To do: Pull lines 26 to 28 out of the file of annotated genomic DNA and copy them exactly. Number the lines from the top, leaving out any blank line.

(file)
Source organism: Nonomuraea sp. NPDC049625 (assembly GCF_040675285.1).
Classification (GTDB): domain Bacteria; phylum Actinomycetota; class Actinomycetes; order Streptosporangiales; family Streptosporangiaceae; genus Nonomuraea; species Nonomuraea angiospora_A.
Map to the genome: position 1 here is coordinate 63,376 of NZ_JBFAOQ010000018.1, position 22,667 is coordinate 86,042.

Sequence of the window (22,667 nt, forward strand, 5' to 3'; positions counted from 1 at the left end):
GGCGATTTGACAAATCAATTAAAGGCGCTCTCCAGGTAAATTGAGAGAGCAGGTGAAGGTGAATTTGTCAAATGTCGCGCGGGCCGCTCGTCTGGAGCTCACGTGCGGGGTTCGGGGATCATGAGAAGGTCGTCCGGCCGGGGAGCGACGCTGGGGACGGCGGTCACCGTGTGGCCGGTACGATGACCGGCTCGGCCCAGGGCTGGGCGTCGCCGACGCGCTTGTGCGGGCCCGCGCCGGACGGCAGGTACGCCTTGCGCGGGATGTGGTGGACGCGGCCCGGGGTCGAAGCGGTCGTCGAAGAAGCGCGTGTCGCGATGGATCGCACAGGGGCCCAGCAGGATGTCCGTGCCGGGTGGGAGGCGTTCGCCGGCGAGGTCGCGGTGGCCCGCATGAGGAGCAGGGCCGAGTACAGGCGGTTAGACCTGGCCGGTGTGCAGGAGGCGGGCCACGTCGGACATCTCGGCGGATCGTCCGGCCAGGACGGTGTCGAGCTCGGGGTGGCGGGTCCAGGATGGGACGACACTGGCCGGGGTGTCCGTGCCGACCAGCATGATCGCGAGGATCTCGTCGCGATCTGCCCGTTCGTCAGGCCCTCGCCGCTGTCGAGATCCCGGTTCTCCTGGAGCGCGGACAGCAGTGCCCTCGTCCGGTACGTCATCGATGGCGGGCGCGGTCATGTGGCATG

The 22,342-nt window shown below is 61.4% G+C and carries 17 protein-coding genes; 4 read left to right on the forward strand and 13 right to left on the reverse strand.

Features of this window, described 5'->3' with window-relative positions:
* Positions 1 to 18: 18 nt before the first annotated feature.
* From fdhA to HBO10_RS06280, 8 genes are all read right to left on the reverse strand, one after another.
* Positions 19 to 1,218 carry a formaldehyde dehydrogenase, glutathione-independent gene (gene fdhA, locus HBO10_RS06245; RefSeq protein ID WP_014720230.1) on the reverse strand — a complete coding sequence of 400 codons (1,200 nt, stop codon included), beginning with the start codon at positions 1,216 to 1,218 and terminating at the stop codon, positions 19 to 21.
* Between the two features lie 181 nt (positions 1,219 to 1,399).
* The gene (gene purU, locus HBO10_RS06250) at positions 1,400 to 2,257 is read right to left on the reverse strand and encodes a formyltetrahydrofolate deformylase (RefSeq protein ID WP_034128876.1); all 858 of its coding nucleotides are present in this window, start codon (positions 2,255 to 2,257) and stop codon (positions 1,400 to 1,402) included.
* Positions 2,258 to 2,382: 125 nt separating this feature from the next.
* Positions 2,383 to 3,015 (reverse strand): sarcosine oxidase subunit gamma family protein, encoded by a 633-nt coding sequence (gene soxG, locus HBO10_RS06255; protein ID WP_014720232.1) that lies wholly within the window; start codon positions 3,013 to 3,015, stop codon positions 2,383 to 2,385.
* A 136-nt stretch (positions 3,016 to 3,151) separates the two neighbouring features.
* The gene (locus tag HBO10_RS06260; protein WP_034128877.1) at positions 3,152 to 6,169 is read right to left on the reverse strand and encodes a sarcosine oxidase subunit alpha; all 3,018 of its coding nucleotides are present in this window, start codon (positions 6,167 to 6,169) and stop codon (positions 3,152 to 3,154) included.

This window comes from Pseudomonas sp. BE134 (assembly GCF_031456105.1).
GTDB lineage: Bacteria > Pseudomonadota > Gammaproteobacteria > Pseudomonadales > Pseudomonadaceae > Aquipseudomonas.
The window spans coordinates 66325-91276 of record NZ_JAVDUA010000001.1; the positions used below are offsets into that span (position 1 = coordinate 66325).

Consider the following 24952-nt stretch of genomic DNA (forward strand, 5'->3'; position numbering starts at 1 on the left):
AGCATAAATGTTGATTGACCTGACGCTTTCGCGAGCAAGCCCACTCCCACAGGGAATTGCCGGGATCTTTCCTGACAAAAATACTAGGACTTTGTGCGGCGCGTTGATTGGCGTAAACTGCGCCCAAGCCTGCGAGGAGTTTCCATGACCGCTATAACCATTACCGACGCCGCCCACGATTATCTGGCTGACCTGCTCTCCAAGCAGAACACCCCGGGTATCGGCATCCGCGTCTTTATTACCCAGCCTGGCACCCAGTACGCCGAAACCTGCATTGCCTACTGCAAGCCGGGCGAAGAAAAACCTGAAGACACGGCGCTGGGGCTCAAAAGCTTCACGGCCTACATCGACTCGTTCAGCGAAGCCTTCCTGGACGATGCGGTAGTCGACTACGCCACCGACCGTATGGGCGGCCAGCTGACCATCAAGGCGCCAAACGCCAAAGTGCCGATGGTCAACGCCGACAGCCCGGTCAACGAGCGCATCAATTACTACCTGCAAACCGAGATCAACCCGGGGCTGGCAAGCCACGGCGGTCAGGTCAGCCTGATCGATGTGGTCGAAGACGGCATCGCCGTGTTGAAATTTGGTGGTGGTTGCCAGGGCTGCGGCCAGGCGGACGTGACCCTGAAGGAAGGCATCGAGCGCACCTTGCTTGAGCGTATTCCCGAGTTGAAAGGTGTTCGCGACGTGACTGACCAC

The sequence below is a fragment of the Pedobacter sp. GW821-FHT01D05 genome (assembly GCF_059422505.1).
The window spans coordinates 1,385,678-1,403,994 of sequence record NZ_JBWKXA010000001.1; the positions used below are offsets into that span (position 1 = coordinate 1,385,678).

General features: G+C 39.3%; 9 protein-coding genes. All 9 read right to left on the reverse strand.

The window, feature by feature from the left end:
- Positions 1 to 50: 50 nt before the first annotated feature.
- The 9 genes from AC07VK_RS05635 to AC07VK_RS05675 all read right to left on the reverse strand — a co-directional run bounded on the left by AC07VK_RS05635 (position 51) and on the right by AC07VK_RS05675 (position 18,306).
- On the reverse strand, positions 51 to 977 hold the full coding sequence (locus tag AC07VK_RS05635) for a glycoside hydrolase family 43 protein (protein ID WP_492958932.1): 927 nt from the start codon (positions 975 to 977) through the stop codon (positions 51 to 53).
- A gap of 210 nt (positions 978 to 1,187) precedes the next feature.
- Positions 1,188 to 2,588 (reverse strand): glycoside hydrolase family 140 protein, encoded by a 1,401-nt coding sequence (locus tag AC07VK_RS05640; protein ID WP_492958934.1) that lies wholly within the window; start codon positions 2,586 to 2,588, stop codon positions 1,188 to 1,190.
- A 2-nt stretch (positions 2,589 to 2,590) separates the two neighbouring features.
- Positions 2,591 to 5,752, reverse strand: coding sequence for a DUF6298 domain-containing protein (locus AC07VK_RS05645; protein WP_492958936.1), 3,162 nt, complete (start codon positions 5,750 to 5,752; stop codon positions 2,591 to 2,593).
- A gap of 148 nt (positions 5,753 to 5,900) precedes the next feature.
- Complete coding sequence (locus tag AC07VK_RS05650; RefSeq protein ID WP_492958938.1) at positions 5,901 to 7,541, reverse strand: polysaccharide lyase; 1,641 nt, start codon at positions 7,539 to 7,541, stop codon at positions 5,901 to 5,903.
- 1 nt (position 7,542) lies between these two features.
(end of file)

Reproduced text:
- Positions 1 to 50: 50 nt before the first annotated feature.
- The 9 genes from AC07VK_RS05635 to AC07VK_RS05675 all read right to left on the reverse strand — a co-directional run bounded on the left by AC07VK_RS05635 (position 51) and on the right by AC07VK_RS05675 (position 18,306).
- On the reverse strand, positions 51 to 977 hold the full coding sequence (locus tag AC07VK_RS05635) for a glycoside hydrolase family 43 protein (protein ID WP_492958932.1): 927 nt from the start codon (positions 975 to 977) through the stop codon (positions 51 to 53).